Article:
Of course, all of the foregoing turns on one key assumption: That the debt ceiling crisis had to be resolved through legislation. There is, of course, the famous (or infamous) “Fourteenth Amendment Solution” that I wrote about last week, and that brings me to this week’s “Legal Corner” segment. To review, the concept is this: Section 4 of the Fourteenth Amendment provides, in relevant part, “The validity of the public debt of the United States … shall not be questioned”; and the legislative history suggests that the rationale for that provision was, in the words of Ohio Sen. Benjamin Wade, that “the national debt [should be] withdrawn from the power of a Congress to repudiate it.”

So, the theory goes, in order to comply with the Fourteenth Amendment, the President could simply ignore the debt ceiling, “invoke” Section 4, and direct the Treasury to continue to pay the nation’s bills even after the debt ceiling was reached.

There are, however, two major problems with the Fourteenth Amendment solution. First, the Amendment itself doesn’t affirmatively grant any power to the President. It doesn’t say that if Congress fails to prevent a default, the President has the power to keep paying the nation’s bills anyway. In fact, Section 5 of the Fourteenth Amendment explicitly gives Congress, and not the President, the power to enforce all of the provisions of the Amendment itself, including Section 4:

The Congress shall have power to enforce, by appropriate legislation, the provisions of this article.

The second major problem with the Fourteenth Amendment solution, as I detailed in my post last week, is that in the event Pres. Obama were to “invoke” Section 4 and ignore the debt ceiling, there’s a very real chance that Republicans in the House of Representatives would commence impeachment proceedings.

But so that leads me to the real point of my “Legal Corner” discussion this week: The debt ceiling has to go. The law, which began as part of the Second Liberty Bond Act in 1917, is in all likelihood unconstitutional, and it’s horrific as a matter of policy. Even if a law placing a limit on the amount of debt the federal government can incur is constitutional on its face, it’s unconstitutional in its application – as current events clearly show. If the Fourteenth Amendment requires the federal government to honor its debts and the debt ceiling law prevents that from happening unless its amended to raise the debt ceiling, the law, as applied, continually threatens to force the government to violate the Constitution. How can that possibly be constitutional? The answer is, it can’t be.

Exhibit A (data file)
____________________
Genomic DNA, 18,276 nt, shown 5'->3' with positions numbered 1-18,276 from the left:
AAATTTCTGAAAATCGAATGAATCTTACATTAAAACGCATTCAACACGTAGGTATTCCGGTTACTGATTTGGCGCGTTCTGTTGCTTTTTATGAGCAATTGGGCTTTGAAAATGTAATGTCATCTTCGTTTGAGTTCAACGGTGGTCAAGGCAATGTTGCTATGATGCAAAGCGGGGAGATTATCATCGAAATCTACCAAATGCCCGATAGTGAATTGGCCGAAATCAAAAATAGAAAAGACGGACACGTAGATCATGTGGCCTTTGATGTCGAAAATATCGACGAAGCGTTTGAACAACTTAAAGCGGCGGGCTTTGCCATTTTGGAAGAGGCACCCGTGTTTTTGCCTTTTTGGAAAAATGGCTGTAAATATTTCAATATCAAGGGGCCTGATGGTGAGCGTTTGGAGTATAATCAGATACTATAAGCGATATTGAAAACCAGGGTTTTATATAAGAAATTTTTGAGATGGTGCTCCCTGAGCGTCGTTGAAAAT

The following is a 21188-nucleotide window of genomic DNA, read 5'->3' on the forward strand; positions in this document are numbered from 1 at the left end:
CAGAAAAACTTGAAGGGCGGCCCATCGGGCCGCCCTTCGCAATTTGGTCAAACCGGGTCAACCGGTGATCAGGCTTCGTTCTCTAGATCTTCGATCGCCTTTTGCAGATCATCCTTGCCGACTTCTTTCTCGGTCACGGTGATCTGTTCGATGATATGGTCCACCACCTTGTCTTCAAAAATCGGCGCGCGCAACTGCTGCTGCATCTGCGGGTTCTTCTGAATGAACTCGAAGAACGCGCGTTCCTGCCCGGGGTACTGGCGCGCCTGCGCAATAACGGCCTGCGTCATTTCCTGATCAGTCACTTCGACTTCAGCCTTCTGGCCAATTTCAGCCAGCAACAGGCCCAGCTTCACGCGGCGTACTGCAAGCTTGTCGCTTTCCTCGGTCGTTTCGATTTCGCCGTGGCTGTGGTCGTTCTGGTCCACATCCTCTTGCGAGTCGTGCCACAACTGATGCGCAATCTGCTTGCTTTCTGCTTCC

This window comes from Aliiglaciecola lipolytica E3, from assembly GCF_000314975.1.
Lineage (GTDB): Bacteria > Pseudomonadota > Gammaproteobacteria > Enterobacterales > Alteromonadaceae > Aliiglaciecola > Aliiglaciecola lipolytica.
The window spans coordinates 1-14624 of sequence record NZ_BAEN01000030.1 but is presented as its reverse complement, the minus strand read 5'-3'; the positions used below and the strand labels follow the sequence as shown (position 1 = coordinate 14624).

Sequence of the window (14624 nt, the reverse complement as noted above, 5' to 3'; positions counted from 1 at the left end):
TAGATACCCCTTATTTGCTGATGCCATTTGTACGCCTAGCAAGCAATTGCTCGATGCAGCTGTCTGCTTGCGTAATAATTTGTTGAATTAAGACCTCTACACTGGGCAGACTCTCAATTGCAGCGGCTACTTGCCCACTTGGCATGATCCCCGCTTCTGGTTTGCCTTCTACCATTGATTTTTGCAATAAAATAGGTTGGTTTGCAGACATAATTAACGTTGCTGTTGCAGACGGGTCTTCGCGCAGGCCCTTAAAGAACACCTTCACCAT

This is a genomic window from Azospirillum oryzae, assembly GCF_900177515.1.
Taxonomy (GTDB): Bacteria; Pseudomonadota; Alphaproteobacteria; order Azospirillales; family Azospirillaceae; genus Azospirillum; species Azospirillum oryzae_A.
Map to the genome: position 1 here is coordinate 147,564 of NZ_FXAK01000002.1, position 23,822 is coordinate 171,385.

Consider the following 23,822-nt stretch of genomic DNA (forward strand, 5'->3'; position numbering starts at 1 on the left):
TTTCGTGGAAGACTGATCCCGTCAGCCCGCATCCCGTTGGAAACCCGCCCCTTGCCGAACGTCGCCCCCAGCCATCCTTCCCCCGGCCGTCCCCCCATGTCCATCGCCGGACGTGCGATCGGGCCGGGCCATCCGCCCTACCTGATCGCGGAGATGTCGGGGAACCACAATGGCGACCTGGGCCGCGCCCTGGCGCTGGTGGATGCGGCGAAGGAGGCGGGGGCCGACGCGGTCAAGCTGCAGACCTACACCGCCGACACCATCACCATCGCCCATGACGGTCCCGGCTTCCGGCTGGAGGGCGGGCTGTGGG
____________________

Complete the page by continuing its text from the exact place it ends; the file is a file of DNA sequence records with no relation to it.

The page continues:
More to the point, the very purpose of Section 4 was to remove the issue of paying our debts from the political arena altogether. Again, quoting Sen. Wade of Ohio at the time Section 4 was being discussed:

I believe that to do this will give great confidence to capitalists and will be of incalculable pecuniary benefit to the United States, for I have no doubt that every man who has property in the public funds will feel safer when he sees that the national debt is withdrawn from the power of a Congress to repudiate it and placed under the guardianship of the Constitution than he would feel if it were left at loose ends and subject to the varying majorities which may arise in Congress.

(Emphasis supplied.) In other words, the situation we find ourselves in today – this policy nightmare where certain members of Congress use the debt ceiling as a means to extort items off their political wish list – is exactly what Section 4 was designed to avoid.

And so the only grown up way to avoid these problems going forward, and the only way to ensure we pay our debts as the Constitution requires, is to repeal the debt ceiling once and for all.

© 2011 David P. von Ebers. All rights reserved.

Friday, July 29, 2011

Your Friday Clash Song: What Do We Have For Entertainment?

With a special hat-tip to Al D’Amario (@aldamario on Twitter) who recommended this last week, a live version of “The Magnificent Seven,” originally from Sandinista! (1980). There’s a very similar version on Live: From Here to Eternity (1999), which has been the go-to playlist on my iPod lately. Live Clash might be the best music ever to run to. But I say that about a lot of music.

Anyway, I’ve often pointed out how versatile the Clash were for a punk band, and this song really showcases that versatility: It’s hip hop, fer Chrissakes, recorded before most white folks even knew what hip hop was. According to Antonio D’Ambrosio:

[Joe] Strummer’s unique partnership with Mick Jones, his main collaborator and lead guitarist in the Clash, brought a revolutionary sense of excitement to modern music. Strummer and Jones quickly recognized the power of rap music that was just emerging from New York City’s underground in the late seventies. “When we came to the U.S., Mick stumbled upon a music shop in Brooklyn that carried the music of Grand Master Flash and the Furious Five, the Sugar Hill Gang…these groups were radically changing music and they changed everything for us.”

With typical Clash inventiveness, they became one of the first white groups to incorporate rap into their music. As a tribute to the path-breaking Sugar Hill Gang, the Clash recorded The Magnificent Seven, one of their best-known and most important singles. In another example that marked the Clash’s commitment to challenging social conventions, they enlisted several New York City rap groups to join their huge Clash on Broadway tour. At the time, this was extremely controversial since it was widely believed that combining the two disparate audiences and musical genres would result in racial mayhem.